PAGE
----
~7 = Publishable       = The Derek Walcott Level

     Imagine a free verse poem that would be accepted everywhere:  at "Shit Creek Review" by the late, lamented geek, Paul Stevens;  at "Lucid Rhythms" by metrist Robert Ludlum;  at "The Hypertext" by activist Michael Burch; at "Rattle" by popular editor Timothy Green;  or, at "Poetry" magazine by either Don Share or his predecessor, Christian Wyman.  This ability to overcome editorial tastes with luminescent quality makes such poetry publishable without qualification or explanation.

~8 = Award-winning     = The Alicia E. Stallings Level

     In a perfect world we would go from the specific to the general.  Awards committees would read every poetry collection produced during a period, pick one solely on its own merit, and inspire readers (tanr) to seek other work by that author.  In the real world poets need to earn a reputation in order to attract the attention of selection panels.  This tends to favor consistency over meteoric brilliance. 

~9 = Anthology-worthy  = The Margaret Ann Griffiths Level

     With the advantage of hindsight and, often, the absence of a pressing deadline, anthologists won't be affected as much by previous accomplishments.  The focus will usually be where it belongs:  on the individual poem(s).

     Twenty years ago anthologists worked in libraries, buried under a out-of-print books.  In two decades they will all work exclusively at home, using the Internet.  This will tilt the balance in favor of poets with a strong online presence.  Nonsense like gender, region or occupation will not matter but visibility will. 

10 = Perfect           = The T.S. Eliot Level

     There could be as many as one perfect poem written every decade.  We have seen one this century.  We're not just talking T.S. Eliot;  we're talking early Eliot here.  We aren't talking about mere poems;  we're talking about self-contained clinics on poetry.  Editors who receive such a submission can be excused for busting the piggy bank and popping the champagne.³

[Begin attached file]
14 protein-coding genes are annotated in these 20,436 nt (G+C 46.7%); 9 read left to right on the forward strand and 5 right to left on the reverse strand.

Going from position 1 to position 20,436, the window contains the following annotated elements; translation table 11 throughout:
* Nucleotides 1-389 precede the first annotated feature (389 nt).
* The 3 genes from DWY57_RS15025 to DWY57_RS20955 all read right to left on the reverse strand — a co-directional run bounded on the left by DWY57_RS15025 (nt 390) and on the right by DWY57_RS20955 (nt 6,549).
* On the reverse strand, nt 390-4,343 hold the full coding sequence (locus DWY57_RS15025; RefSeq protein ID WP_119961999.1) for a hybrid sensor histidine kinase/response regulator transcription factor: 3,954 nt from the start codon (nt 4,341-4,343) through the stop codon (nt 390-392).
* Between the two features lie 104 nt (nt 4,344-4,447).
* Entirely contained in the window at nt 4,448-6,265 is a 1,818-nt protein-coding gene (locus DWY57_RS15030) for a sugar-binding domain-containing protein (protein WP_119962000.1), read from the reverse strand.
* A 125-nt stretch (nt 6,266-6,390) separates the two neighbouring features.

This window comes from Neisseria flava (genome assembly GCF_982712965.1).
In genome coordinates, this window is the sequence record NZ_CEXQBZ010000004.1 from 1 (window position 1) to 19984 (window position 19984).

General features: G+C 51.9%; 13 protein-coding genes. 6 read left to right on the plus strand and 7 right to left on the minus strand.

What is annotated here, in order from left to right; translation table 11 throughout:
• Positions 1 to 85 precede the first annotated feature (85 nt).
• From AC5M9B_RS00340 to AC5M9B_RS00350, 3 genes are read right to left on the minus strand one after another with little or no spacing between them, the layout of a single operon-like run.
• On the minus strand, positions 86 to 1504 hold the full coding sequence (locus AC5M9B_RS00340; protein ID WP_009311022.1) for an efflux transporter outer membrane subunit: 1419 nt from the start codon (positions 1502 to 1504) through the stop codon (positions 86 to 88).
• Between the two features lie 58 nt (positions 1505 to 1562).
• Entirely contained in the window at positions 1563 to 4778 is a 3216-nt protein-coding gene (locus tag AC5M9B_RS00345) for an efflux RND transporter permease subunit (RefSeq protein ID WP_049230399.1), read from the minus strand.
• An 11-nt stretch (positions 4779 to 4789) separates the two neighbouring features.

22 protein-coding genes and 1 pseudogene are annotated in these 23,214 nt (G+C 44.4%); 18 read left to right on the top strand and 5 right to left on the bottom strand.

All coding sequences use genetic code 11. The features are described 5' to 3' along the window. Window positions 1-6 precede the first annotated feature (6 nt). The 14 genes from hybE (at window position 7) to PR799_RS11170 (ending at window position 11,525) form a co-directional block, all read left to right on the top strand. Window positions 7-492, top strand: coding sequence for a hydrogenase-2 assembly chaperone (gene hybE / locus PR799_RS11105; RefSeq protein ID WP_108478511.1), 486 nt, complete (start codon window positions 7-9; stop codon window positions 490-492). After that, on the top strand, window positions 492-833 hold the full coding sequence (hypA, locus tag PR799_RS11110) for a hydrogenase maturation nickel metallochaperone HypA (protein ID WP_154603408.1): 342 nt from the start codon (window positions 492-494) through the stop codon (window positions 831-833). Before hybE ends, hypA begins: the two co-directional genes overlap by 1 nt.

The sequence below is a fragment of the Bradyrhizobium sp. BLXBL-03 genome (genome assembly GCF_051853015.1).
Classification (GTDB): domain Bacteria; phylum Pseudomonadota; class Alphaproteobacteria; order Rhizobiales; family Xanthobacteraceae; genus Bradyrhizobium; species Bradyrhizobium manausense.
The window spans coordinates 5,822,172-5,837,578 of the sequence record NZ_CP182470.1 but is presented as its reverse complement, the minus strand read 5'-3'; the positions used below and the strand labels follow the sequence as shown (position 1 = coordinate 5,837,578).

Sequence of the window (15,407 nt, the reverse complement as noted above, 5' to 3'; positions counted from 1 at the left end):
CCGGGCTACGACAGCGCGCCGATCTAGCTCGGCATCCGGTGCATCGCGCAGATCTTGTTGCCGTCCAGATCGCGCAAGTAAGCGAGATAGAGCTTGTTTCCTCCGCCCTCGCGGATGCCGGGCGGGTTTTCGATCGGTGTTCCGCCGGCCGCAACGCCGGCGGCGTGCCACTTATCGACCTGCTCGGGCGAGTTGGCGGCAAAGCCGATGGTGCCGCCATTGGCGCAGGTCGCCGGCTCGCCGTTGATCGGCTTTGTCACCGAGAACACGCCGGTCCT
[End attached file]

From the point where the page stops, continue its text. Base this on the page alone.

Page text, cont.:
Earl the Squirrel's Rule #0
     In seeing hundreds, if not thousands, of submissions processed each issue we get the impression that there are far more poets than publishers.  That may be true but there are not more  poems than publishers.  About half of the submissions are Zeroes:  semiliterate gibberish, often from familiar sources.  Of the other half, many are Threes, often from MFA, Creative Writing or English graduates who think diaeresis involves incontinent monkeys.  Most of the rest will be Fours or Fives:  Billy Collins wannabes (for God's sake, why?) or one-trick ponies.  Any 'zine that averages anywhere near a Six per month stands among the three top literary periodicals of our time.  A Seven arrives every few months, an Eight once or twice a year.³  If you get a 9 or better throw a party.  If it's a 10, invite me.


¹ - Learning the basics before stepping onstage is certainly the orthodox approach.  However, aside from having more appeal to youth, the instant feedback and scoring we see in slams can be a perfect testing ground.  Ideally, the poet will grow tired of polite, "obligatory" applause² and want to add some techniques that might raise listeners out of their chairs.  In fact, I'm going to make a bold prediction:  The next great poet will begin onstage. 

² - Compare this to print worlders who never tire of blurbers.

³ - The odd thing is that these numbers don't change if the total number of submissions goes from hundreds to thousands.


  1. Corso, not Corsu. You have the semi-poet confused with the Greek island. Easy mistake to make.

  2. You'd think I'd have spotted that typo from the link. Getting old.

    Thanks for the heads up, Richard.


Your comments and questions are welcome.